Minimally invasive heart surgery -- first multicenter study of hybrid revascularization

Woodruff Health Sciences Center | March 11, 2013

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Quinn Eastman
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qeastma@emory.edu

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Hybrid revascularization is a minimally invasive blend of coronary bypass surgery and stenting. Surgeons avoid opening the patient’s sternum, which facilitates recovery, while keeping the durability of bypass surgery for the most important of the blocked coronary arteries.

Image courtesy of NHLBI.

The first multicenter study of hybrid revascularization shows that the emerging procedure for treating coronary artery disease has a similar rate of major adverse events in the first year, compared with percutaneous intervention (stenting).

Hybrid revascularization is a minimally invasive blend of coronary bypass surgery and stenting. It has been described as a “best of both worlds” strategy for treating multi-vessel coronary artery disease. Surgeons avoid opening the patient’s sternum, which facilitates recovery, while keeping the durability of bypass surgery for the most important of the blocked coronary arteries.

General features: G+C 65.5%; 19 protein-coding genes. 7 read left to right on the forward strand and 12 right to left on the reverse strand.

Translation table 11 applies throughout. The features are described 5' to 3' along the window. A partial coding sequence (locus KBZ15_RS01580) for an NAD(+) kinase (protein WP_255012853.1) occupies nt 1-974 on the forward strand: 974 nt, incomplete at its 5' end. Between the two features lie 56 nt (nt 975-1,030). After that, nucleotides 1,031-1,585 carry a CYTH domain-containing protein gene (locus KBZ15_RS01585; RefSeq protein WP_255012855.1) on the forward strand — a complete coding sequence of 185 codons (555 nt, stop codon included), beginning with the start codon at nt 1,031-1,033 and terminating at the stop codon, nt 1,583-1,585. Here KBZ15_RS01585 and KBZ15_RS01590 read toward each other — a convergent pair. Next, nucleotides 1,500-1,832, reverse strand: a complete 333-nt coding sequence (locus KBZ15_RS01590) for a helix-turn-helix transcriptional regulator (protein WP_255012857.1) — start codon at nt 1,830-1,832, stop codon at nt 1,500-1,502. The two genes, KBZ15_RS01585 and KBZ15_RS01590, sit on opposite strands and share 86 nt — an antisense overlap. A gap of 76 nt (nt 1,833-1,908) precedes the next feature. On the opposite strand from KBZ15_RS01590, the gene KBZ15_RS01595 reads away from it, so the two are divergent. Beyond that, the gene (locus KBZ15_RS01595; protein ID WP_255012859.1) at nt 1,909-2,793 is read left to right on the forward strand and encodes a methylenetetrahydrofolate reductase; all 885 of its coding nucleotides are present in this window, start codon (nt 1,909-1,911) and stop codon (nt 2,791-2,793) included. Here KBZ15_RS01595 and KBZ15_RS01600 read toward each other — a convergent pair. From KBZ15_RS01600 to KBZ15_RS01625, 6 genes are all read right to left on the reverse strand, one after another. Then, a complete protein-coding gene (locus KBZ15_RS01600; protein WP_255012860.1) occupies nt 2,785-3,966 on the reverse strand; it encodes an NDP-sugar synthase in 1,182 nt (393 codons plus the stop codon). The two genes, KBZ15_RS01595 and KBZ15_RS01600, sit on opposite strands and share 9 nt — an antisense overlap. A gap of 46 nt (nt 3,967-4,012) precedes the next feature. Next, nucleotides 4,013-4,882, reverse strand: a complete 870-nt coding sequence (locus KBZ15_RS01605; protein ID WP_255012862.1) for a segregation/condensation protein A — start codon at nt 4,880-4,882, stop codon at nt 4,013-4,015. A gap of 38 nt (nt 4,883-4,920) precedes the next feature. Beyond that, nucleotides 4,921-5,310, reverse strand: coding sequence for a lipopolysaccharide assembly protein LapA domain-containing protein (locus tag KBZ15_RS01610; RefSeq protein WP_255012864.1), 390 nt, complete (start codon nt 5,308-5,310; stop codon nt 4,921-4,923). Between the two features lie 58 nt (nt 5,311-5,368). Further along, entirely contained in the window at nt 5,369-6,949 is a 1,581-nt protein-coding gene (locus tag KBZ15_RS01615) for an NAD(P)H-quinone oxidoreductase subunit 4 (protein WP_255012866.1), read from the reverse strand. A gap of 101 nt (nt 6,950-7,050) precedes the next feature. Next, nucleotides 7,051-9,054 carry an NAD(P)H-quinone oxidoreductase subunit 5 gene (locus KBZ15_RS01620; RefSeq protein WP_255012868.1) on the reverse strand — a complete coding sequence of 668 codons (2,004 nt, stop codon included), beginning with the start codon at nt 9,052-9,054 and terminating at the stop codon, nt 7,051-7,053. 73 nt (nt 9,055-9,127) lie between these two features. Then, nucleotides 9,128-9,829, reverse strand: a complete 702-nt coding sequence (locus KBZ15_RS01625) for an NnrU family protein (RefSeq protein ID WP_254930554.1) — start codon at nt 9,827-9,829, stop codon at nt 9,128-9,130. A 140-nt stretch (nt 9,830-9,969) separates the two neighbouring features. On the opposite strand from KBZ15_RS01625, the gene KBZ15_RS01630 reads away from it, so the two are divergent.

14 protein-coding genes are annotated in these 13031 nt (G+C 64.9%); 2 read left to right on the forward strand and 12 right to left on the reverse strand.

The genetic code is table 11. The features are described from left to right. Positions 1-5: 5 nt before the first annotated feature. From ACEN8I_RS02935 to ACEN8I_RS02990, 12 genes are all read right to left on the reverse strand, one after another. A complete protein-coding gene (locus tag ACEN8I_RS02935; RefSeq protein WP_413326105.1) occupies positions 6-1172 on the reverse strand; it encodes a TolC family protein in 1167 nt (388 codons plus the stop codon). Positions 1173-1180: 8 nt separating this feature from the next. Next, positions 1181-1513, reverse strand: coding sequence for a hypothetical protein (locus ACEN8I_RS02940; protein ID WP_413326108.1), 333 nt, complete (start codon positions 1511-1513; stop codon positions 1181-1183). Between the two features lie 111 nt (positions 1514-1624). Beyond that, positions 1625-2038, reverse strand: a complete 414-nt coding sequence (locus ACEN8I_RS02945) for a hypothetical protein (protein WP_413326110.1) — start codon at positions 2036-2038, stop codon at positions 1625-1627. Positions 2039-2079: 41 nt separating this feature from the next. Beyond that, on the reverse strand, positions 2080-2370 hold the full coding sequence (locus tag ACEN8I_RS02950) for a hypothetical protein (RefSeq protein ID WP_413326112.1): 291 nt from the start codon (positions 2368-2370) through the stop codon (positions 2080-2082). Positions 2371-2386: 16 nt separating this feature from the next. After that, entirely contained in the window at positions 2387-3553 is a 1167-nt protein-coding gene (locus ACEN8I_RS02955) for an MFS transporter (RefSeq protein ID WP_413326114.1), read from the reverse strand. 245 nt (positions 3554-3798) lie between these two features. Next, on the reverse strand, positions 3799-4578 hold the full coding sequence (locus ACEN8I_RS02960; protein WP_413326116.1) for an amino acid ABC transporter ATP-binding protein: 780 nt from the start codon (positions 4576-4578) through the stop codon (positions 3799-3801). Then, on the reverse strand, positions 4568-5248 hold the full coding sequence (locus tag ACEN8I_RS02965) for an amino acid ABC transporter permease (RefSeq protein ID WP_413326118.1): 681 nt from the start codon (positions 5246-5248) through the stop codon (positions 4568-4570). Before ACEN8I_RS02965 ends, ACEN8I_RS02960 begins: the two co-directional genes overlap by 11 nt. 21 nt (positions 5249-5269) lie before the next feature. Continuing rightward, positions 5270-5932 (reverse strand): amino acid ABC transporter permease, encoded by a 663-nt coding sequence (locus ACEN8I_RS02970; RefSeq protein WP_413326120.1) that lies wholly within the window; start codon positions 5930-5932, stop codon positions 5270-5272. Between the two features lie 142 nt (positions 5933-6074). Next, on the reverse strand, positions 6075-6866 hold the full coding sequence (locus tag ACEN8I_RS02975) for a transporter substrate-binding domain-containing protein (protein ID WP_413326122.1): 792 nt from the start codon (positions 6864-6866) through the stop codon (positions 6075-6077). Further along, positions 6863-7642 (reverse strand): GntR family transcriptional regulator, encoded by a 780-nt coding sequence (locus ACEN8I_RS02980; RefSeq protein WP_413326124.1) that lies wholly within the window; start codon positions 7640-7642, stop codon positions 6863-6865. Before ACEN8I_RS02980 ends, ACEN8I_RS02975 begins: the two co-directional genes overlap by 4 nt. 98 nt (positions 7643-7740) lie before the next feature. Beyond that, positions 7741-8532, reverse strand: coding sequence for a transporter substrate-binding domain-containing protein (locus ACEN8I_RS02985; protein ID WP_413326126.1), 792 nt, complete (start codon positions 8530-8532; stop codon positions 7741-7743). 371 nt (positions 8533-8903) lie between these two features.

John Puskas, MD, professor of surgery and associate chief of cardiothoracic surgery at Emory University School of Medicine, was national principal Investigator of the study and presented the results on Sunday at the American College of Cardiology meeting in San Francisco.

Participating institutions included: Brigham and Women’s, Columbia, Duke, Emory, Lankenau Hospital (Pennsylvania), Montefiore-Einstein Heart Center, Ohio State, University of Maryland, University of Pennsylvania, University of Virginia and Vanderbilt. The data coordinating center was housed in the Department of Health Evidence & Policy at the Icahn School of Medicine at Mount Sinai in New York. The study was funded by a Challenge grant (RC1 HL100951) -- part of the 2009 American Recovery & Reinvestment Act -- from the National Institute of Health’s National Heart, Lung, and Blood Institute (NHLBI), and was conducted in association with the NHLBI Cardiothoracic Surgery Trials Network.